How to Relight an Automatic Pilot Light

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Call a technician if you are unable to reset your automatic pilot light on your own.
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When your furnace fails to ignite, the first place to look is the pilot light. The most common reason for this problem is because the pilot light is not on. Unlike older pilot lights, which have to be lighted by hand, automatic pilot lights, now commonly found in most home furnaces, are regulated by a thermostat and only ignite when needed. While older pilots burned constantly, wasting gas, automatic pilot lights come on long enough to ignite the gas supply and then shut off. Since automatic pilot lights cannot be lit by hand, the procedure for lighting them is entirely different. In fact, it is really not a matter of "relighting" the pilot, but rather of resetting the pilot light. To do this, you must shut off the gas supply, effectively resetting the system and resetting the pilot. You won't need any tools to reset the pilot.

Step 1

Set the thermostat on your furnace to its lowest setting. Shut off all electrical power to the furnace, either by using the OFF switch on the furnace or by flipping off the circuit breaker in your house.

Step 2

Remove the access panel covering the gas control knob. Typically this is found toward the bottom of your furnace.

Step 3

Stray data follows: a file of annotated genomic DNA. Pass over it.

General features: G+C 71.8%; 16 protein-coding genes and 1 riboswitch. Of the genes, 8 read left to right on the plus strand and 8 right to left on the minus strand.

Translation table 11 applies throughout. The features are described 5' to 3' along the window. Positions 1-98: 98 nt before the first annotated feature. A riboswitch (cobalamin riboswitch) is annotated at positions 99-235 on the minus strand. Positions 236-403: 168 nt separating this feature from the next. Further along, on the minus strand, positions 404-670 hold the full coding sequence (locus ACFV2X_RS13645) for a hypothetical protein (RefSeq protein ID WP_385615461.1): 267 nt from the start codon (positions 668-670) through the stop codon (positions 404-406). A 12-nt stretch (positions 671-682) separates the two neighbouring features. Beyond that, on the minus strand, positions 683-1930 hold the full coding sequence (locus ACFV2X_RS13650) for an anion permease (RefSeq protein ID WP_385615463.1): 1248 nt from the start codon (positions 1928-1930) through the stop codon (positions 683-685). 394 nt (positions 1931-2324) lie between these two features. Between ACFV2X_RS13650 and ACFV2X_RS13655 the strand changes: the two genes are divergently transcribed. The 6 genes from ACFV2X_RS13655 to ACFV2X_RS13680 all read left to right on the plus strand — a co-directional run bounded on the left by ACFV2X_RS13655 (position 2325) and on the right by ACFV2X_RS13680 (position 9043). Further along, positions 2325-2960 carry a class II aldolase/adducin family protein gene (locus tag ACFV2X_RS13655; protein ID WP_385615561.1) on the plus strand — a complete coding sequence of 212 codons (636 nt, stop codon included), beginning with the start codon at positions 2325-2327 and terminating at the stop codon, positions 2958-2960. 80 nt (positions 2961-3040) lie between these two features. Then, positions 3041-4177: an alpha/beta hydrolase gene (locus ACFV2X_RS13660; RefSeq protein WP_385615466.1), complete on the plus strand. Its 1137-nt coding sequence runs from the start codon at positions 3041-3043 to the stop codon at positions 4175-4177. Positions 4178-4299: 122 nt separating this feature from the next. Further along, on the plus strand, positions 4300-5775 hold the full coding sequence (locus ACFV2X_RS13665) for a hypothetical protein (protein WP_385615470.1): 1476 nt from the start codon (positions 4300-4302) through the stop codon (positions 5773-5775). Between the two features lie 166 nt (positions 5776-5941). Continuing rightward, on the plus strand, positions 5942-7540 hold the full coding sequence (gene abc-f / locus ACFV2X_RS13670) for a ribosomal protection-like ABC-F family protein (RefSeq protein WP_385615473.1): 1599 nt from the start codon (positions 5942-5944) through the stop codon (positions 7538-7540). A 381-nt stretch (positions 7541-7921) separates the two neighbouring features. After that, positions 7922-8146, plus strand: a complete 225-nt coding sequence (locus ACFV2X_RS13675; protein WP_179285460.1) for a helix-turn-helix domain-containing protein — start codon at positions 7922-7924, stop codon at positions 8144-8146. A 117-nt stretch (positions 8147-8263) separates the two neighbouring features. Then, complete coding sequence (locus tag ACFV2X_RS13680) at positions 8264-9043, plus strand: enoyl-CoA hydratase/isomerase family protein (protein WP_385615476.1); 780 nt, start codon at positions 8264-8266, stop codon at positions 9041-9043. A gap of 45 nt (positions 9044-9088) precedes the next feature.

Turn the gas control knob to the OFF position. Certain furnaces may have two gas control knobs. If that is the case, turn them both to the OFF position. Wait five to 10 minutes for any residual gas to clear out of the furnace.

Step 4

Turn the gas control knob or knobs to the ON position. Replace the access panel.

Step 5

Turn the electrical power to the furnace back on. Set your thermostat to your desired temperature. After a few seconds, the pilot will light up, igniting the furnace's burners.


If you smell gas at any point or if you are unable to get the furnace to light using this technique, stop working on your furnace and call a repair service.


Michael J. Scott

Michael Scott is a freelance writer and professor of justice studies at Westminster College in Salt Lake City, Utah, and is a former prosecutor. Scott has a J.D. from Emory University and is a member of the Utah State Bar. He has been freelancing since June 2009, and his articles have been published on and